Progress with Reactive Attachment Disorder moves at a pre-global-warming glacial pace. But you have RAD stamina.
What More Could You Possibly Do?
You have been firm. You have been kind. You have been consistent. You have shown empathy. You have been a rock. Well, maybe not behind the bedroom door, when you scream into a pillow and cry your eyes out. But you get yourself back together before you go back to the front line. Of course it’s making a difference, even if it doesn’t seem like it some days. But progress is slow. No. Snails are slow. Progress with Reactive Attachment Disorder moves at a pre-global-warming glacial pace. But you have RAD stamina.
Do you know the difference between someone with RAD stamina and a powering locomotive? Superman can stop the locomotive!
I was talking with one of my oldest and best friends the other day about Reactive Attachment Disorder and the difficulties it has brought into his home. Of course I “waxed eloquent” and gave all sorts of sage advice. It was all stuff that he, just like you, knows every bit as well as I do. “But it takes forever!” he said in frustration. “What can we do that will accelerate the progression?” So much for sage advice. My friend’s frustration reminded me of the Greek myth of Sysiphus, who was relegated to an eternity of pushing a boulder up a steep hill, only to have it roll to the bottom, where he would perpetually repeat the task. There is little, if anything we can do to speed up the process of helping children with Reactive Attachment Disorder to improve. All we can do is to stick to what we know to be correct with RAD stamina. I’m not too worried about my friend. As a former champion wrestler, someone who has built and sold an international business, and who has eleven children (I thought nine was too many), he has loads of stamina. Do you know the difference between someone with RAD stamina and a powering locomotive? Superman can stop the locomotive!
The rewards are too great and the consequences too severe for us to consider not focusing all of our RAD stamina on helping our children to learn love and be loved.
Like any other person on earth, we parents of children who suffer from Reactive Attachment Disorder do not like doing hard things. That’s only human nature. But we CAN do hard things. And we should do hard things. Our society has become confused. Because the United States Declaration of Independance mentions our “unalienable” and “self-evident” right to “the pursuit of happiness” we have somehow misinterpreted the phrase to mean “a right to have uninterrupted and ever increasing happiness.” And Heaven help the sorry soul that interrupts it! Well… not so fast. You aren’t in heaven yet! (Lest your life with a child who has Reactive Attachment Disorder had let you forget.) The rewards are too great and the consequences too severe for us to consider not focusing all of our RAD stamina on helping our children to learn love and be loved.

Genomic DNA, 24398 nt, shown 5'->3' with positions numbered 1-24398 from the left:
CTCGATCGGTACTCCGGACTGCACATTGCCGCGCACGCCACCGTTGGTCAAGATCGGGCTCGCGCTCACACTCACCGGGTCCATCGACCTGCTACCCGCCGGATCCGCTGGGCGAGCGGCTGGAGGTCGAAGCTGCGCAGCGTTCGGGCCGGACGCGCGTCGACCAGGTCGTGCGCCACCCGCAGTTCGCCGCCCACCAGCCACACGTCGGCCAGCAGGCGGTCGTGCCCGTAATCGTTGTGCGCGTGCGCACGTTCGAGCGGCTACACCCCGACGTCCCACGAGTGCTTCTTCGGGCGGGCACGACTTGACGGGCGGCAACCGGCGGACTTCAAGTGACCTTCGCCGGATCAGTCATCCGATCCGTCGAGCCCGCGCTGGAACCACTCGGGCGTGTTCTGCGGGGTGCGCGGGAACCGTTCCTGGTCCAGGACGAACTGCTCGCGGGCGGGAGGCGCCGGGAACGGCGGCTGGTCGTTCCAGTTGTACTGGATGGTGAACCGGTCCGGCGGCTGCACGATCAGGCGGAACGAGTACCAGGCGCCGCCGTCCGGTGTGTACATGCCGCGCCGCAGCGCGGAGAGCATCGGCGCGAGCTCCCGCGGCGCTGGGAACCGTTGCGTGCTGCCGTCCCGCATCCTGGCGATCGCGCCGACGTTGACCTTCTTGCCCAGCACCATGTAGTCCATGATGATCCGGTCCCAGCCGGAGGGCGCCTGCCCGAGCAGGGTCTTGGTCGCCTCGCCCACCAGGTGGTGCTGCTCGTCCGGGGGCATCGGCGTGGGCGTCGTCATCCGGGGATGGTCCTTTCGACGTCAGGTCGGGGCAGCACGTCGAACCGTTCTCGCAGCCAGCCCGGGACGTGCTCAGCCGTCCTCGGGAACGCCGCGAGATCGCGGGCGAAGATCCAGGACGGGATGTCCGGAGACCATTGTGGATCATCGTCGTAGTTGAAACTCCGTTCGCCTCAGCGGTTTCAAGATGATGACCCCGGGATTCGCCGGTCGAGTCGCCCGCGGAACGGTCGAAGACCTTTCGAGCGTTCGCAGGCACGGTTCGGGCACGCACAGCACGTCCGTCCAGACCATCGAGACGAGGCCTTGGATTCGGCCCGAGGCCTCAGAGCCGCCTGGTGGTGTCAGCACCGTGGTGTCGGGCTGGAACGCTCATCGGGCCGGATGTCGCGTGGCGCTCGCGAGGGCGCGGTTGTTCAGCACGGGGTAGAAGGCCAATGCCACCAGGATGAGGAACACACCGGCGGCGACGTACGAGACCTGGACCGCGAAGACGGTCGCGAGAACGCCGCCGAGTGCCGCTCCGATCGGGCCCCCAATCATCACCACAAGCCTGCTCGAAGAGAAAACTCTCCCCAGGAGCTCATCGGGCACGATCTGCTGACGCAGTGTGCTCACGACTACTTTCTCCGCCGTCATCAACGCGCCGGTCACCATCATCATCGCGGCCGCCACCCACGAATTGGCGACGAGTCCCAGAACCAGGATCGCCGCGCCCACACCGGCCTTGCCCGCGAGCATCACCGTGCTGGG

My children who have Reactive Attachment Disorder will use their RAD stamina to fight their own success. I will use mine to develop it.
I don’t pretend to know how heaven and hell in another life work, nor even who will go where. But I have seen hell in this life and that hell almost always entraps children. Often, those children, unjustly claimed in that earthly realm, drag undeserving adults in with them. I, like you, have walked the lava flowing path of that hell. But I have also seen heaven on earth. And I will tell you that I’ll walk that burning path for the rest of my life (but not without complaint) if I can only lead a child out of that hell and into the heaven of a family where they can finally learn to love and be loved. My children who have Reactive Attachment Disorder will use their RAD stamina to fight their own success. I will use mine to develop it.
As I told my friend, there is no way to accelerate the program beyond the “one foot in front of the other,” day to day grind of consistently applying the principles that we have all learned. There is no quick fix. Depending on the child, there may not be a cure. It takes RAD stamina to fix RAD stamina. And sometimes, even that isn’t enough. But one thing is sure. Their lives are better with parents who try to help them than they would be without them. And my greatest respect is reserved for those parents who go to an earthly hell with only the promise of a chance; to bring a child out.
Often, readers receive as much help from other readers in the comments section as they do from the blog article, itself. Please be generous with your thoughts and experiences in the comments section. There are lots of people who need what you have to share. This is your chance to help them.
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